lovemy3 - October 1

Hello, This post caught my attention. Just wondering how your nephew is doing and how your sibling is coping with it all. I am 37 yrs old and am 20 weeks pregnant with my 4th child. I found out last week that my IPS Quad screen shows a 1/22 chance of my baby being born with Down Syndrome. Since we will not abort, we decided NOt to have an amnio as we don't want to risk miscarriage. I had a scan done and at this point the dr saw no markers for this. Did you know before the baby was born? What can I expect if this baby does have this? thanks.


mb1 - October 5

well it is typical because of their muscle tone something like loss of reflexes the baby will need therapy for his strength.i have a daughter thats 13 she is one of 5 children.she is the best thing that has ever happened to me she showed me how to love i mean really love just treat him like he is normal like he is (like the rest of the kids ) and he will be'll see


tryingx3 - October 10

Mason is his name and he is doing GREAT! He does have someone come to his home and do occupational therapy with him. They say he is doing GREAT! He is 4mo old now and is holding himself up with his arms and holding his head up good. He knows he is funny and sticks his little tongue out to get people to laugh. My brother and his wife are like many new parents - SURVIVING and working full-time!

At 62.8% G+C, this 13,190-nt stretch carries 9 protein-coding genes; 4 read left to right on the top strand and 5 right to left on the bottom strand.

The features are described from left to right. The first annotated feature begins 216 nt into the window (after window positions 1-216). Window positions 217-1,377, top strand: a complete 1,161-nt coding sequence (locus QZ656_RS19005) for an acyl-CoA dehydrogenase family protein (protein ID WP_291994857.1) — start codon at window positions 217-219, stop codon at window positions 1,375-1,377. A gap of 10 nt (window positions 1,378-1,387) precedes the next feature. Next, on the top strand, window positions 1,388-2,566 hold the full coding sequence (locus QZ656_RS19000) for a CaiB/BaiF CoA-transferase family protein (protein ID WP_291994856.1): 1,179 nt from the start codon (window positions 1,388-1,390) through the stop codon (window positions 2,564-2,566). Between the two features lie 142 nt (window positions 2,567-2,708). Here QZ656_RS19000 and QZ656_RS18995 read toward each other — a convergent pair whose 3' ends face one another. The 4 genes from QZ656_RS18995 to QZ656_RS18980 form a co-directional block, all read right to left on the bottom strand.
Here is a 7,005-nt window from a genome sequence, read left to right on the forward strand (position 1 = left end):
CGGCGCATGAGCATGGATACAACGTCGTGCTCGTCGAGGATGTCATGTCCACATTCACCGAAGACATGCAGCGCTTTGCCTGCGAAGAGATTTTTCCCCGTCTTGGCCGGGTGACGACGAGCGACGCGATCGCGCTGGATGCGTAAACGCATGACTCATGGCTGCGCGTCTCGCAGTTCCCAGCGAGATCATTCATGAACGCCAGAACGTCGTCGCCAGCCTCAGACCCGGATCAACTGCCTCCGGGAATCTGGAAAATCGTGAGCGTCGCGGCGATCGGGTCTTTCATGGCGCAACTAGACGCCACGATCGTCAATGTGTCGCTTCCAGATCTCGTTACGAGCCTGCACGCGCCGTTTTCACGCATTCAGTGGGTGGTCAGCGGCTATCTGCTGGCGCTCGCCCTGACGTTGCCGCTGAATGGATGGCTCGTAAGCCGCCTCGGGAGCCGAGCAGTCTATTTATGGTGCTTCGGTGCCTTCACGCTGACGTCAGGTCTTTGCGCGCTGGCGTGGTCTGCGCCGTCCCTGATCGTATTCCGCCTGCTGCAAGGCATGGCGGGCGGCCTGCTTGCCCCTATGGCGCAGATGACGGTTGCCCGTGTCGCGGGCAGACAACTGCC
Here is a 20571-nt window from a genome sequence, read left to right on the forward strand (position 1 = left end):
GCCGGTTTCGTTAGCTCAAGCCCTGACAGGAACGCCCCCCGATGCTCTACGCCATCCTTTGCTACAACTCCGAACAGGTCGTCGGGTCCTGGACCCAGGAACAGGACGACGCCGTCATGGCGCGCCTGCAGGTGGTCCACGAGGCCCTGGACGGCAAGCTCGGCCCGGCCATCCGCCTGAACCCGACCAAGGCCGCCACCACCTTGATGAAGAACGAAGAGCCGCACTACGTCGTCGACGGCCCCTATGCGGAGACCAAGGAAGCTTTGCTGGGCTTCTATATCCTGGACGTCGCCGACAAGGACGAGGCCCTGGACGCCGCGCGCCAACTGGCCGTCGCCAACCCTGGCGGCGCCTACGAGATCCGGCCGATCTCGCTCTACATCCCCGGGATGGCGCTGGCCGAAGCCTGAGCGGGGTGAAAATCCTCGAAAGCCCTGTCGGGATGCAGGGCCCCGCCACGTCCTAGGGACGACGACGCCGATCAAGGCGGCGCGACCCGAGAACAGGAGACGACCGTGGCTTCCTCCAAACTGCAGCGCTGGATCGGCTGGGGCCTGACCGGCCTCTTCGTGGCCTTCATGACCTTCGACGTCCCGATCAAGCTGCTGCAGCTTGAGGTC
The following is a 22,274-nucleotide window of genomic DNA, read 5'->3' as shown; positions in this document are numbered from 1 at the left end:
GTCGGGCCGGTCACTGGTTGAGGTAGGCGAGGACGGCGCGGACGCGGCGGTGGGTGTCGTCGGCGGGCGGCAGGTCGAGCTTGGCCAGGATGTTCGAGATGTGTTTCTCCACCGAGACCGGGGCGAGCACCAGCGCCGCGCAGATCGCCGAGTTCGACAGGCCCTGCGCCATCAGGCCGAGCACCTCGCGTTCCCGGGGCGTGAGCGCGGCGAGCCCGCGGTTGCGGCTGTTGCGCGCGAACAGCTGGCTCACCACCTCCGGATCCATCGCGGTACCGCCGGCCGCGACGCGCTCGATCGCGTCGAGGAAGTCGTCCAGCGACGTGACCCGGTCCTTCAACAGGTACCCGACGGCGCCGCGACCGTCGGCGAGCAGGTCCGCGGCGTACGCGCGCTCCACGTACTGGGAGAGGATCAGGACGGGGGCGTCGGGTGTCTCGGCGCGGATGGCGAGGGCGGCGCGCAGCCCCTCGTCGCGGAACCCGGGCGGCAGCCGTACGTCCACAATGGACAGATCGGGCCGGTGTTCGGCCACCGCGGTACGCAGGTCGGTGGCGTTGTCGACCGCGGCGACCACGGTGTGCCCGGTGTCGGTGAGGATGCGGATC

sheilabeth - December 27

Hi, my daughter is 20 mos and has ds. Babies with ds are just as different individually as babies without ds. Some are motor babies (on the go and squirmy) and some are thinkers (quiet and observant). My daughter has always been a mover and is really quite SMART, we often forget she even has ds (at 18 mos she started potty training ~ its still in the works, but when we sit her on the potty she knows what to do! Congrats to 'lovemy3' you are lucky!


tryingx3 - January 17